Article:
Walmart Returns Firearms, Ammunition Back to Sales Floor
(Bloomberg) -- Walmart Inc. is returning firearms and ammunition to its sales floor, reversing a decision from earlier this week.
“After civil unrest earlier this week resulted in damage to several of our stores, consistent with actions we took over the summer, we asked stores to move firearms and ammunition from the sales floor to a secure location in the back of the store in an abundance of caution,” a Walmart spokesman said in an email. “As the current incidents have remained geographically isolated, we have made the decision to begin returning these products to the sales floor today.”
The retail giant also temporarily removed these items this summer during protests following the death of George Floyd by police, a move to dissuade any potential theft if stores were broken into during protests. In both instances, the products were still available for purchase at Walmart locations.
Some company locations in the Philadelphia area were ransacked during protests over after another Black man, Walter Wallace Jr., was killed by police. The move to pull the firearms wasn’t related to preparations for next week’s election, a spokesman said.
However, Philadelphia’s situation is still volatile, with the mayor implementing a 9 p.m. curfew on Friday, according to the Philadelphia Inquirer. But unlike this summer, unrest hasn’t spread to other cities.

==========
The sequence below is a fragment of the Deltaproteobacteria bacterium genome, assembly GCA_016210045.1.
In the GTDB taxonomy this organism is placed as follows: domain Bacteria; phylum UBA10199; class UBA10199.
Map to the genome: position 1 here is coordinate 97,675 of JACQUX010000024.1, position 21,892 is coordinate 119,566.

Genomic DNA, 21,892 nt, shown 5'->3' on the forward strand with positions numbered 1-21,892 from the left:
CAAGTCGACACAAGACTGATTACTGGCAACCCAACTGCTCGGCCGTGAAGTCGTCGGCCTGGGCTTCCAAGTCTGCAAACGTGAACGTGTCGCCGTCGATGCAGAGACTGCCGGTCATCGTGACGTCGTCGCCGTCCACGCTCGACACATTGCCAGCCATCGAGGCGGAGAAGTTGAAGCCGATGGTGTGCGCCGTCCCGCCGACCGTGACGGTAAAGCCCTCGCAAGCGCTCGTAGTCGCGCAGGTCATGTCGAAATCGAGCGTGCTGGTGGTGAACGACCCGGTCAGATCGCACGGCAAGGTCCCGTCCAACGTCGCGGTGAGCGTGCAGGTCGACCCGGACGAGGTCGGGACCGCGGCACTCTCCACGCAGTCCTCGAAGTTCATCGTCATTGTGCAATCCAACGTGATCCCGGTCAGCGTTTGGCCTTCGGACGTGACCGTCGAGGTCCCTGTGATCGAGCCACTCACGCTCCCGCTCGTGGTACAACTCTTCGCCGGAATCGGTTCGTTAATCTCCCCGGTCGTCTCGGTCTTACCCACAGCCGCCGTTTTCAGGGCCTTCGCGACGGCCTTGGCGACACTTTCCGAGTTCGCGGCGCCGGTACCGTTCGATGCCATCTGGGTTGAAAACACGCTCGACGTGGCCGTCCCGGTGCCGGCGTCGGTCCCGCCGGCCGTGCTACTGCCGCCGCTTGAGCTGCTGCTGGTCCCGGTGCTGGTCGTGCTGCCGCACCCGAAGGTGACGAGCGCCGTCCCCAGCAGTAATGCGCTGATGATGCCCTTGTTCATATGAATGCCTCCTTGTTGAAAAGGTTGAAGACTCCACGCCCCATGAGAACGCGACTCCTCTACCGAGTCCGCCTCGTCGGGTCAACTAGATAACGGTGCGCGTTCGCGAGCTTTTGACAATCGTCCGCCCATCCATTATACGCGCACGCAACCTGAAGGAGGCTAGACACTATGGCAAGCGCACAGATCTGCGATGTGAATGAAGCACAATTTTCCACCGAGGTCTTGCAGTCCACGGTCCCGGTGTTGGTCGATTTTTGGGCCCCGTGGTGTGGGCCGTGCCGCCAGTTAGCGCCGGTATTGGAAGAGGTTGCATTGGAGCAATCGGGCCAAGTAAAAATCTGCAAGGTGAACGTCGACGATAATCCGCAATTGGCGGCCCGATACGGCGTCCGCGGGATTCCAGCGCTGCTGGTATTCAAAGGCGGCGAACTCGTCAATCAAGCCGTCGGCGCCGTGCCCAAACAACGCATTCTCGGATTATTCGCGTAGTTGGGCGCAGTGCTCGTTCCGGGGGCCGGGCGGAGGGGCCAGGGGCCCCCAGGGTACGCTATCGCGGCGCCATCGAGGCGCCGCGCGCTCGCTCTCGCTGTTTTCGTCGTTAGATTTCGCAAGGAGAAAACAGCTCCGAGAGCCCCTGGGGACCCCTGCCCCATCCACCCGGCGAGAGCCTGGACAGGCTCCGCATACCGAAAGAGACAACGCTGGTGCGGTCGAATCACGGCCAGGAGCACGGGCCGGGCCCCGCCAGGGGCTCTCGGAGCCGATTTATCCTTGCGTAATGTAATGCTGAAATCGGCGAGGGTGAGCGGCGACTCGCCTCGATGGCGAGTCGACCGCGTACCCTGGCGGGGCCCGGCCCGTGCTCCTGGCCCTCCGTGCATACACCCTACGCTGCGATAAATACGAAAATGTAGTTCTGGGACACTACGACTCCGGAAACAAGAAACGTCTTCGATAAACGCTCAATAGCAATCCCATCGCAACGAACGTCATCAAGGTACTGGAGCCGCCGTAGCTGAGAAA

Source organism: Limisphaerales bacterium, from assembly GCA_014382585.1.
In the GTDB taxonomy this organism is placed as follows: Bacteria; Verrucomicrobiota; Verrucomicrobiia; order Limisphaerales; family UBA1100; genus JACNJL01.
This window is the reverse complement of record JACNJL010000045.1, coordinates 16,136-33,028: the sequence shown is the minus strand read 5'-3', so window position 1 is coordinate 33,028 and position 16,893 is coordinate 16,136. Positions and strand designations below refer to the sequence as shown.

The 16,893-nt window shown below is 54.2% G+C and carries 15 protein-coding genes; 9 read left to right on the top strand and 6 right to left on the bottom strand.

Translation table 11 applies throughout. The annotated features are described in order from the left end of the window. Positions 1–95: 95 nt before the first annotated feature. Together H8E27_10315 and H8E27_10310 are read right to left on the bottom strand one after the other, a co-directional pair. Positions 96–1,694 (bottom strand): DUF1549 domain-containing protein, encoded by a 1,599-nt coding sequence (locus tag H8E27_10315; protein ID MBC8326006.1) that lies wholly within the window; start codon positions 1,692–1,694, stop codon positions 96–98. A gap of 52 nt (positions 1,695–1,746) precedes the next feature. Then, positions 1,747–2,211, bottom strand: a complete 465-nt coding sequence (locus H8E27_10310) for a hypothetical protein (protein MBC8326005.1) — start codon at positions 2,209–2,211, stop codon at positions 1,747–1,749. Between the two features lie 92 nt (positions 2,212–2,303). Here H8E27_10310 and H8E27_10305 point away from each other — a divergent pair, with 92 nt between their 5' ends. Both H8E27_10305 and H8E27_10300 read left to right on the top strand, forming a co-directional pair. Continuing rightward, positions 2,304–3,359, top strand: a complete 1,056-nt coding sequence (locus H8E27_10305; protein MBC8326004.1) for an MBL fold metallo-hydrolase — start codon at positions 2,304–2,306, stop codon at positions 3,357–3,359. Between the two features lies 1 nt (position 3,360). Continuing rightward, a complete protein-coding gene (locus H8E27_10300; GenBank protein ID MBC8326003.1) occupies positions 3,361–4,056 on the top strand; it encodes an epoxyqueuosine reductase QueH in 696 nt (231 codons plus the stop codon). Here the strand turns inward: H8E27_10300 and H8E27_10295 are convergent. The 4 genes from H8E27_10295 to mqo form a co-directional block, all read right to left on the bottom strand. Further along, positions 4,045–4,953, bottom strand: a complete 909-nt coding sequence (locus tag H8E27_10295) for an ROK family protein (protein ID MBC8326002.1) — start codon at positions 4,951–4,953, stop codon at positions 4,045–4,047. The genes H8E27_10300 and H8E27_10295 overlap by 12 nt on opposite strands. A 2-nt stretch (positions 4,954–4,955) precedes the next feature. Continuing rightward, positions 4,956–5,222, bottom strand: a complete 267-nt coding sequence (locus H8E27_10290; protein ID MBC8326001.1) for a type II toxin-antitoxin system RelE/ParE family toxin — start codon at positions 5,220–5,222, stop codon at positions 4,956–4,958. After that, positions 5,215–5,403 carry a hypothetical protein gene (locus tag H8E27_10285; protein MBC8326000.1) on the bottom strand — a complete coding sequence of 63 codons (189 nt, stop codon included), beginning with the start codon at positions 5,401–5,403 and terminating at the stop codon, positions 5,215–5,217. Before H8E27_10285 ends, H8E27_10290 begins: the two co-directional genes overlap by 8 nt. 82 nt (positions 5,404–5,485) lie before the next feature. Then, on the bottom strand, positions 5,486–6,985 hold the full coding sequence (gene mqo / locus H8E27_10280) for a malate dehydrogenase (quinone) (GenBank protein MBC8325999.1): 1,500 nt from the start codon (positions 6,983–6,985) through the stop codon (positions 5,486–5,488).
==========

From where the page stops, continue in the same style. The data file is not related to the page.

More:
Retailers across the board have been preparing for potential unrest during next week’s election. On Election Day, California’s Rodeo Drive will be in lockdown, with cars and pedestrians blocked from its luxury boutiques. Along Chicago’s Magnificent Mile, barriers will control crowds.
Chipotle Mexican Grill Inc. Chief Executive Officer Brian Niccol told Bloomberg News Friday afternoon his company has “game-planned” in case of violence.
“I really hope it doesn’t result in that. We’re not pro-actively boarding up places by any means. If unfortunately unrest occurs, we have a security plan in place so that our employees are safe and that we can protect our physical assets,” he said.
“One thing I’ve learned in 2020 is I’ve got to be prepared for just about anything,” Niccol added. “A lot of things have happened that I never thought would happen.”
A year ago, Walmart, which only sells firearms in about half its stores, said it would discontinue sales of .223 caliber ammunition and other sizes that can be used in assault-style weapons. It also announced plans to stop selling handguns in Alaska, the only state where it still sold them. The moves followed deadly attacks at its stores in Texas and Mississippi that left 24 people dead and reinvigorated debate over gun sales at America’s largest retailer.
The Wall Street Journal reported the news earlier.
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